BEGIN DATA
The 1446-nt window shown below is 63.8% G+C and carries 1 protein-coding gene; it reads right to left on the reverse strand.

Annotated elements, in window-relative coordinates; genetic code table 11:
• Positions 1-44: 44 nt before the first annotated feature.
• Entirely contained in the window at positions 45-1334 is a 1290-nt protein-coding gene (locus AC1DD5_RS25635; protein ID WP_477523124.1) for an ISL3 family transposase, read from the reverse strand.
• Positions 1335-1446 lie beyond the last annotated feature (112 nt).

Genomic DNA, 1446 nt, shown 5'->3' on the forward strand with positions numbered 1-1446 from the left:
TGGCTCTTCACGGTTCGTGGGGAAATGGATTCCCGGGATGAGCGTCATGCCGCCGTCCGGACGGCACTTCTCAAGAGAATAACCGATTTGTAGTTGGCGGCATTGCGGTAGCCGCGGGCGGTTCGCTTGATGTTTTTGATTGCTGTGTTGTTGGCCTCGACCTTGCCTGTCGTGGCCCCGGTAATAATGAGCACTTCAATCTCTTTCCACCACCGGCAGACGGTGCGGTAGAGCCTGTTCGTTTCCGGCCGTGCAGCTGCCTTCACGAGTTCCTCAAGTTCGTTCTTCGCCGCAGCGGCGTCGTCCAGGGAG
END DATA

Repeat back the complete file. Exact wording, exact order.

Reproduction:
The 1446-nt window shown below is 63.8% G+C and carries 1 protein-coding gene; it reads right to left on the reverse strand.

Annotated elements, in window-relative coordinates; genetic code table 11:
• Positions 1-44: 44 nt before the first annotated feature.
• Entirely contained in the window at positions 45-1334 is a 1290-nt protein-coding gene (locus AC1DD5_RS25635; protein ID WP_477523124.1) for an ISL3 family transposase, read from the reverse strand.
• Positions 1335-1446 lie beyond the last annotated feature (112 nt).

Genomic DNA, 1446 nt, shown 5'->3' on the forward strand with positions numbered 1-1446 from the left:
TGGCTCTTCACGGTTCGTGGGGAAATGGATTCCCGGGATGAGCGTCATGCCGCCGTCCGGACGGCACTTCTCAAGAGAATAACCGATTTGTAGTTGGCGGCATTGCGGTAGCCGCGGGCGGTTCGCTTGATGTTTTTGATTGCTGTGTTGTTGGCCTCGACCTTGCCTGTCGTGGCCCCGGTAATAATGAGCACTTCAATCTCTTTCCACCACCGGCAGACGGTGCGGTAGAGCCTGTTCGTTTCCGGCCGTGCAGCTGCCTTCACGAGTTCCTCAAGTTCGTTCTTCGCCGCAGCGGCGTCGTCCAGGGAG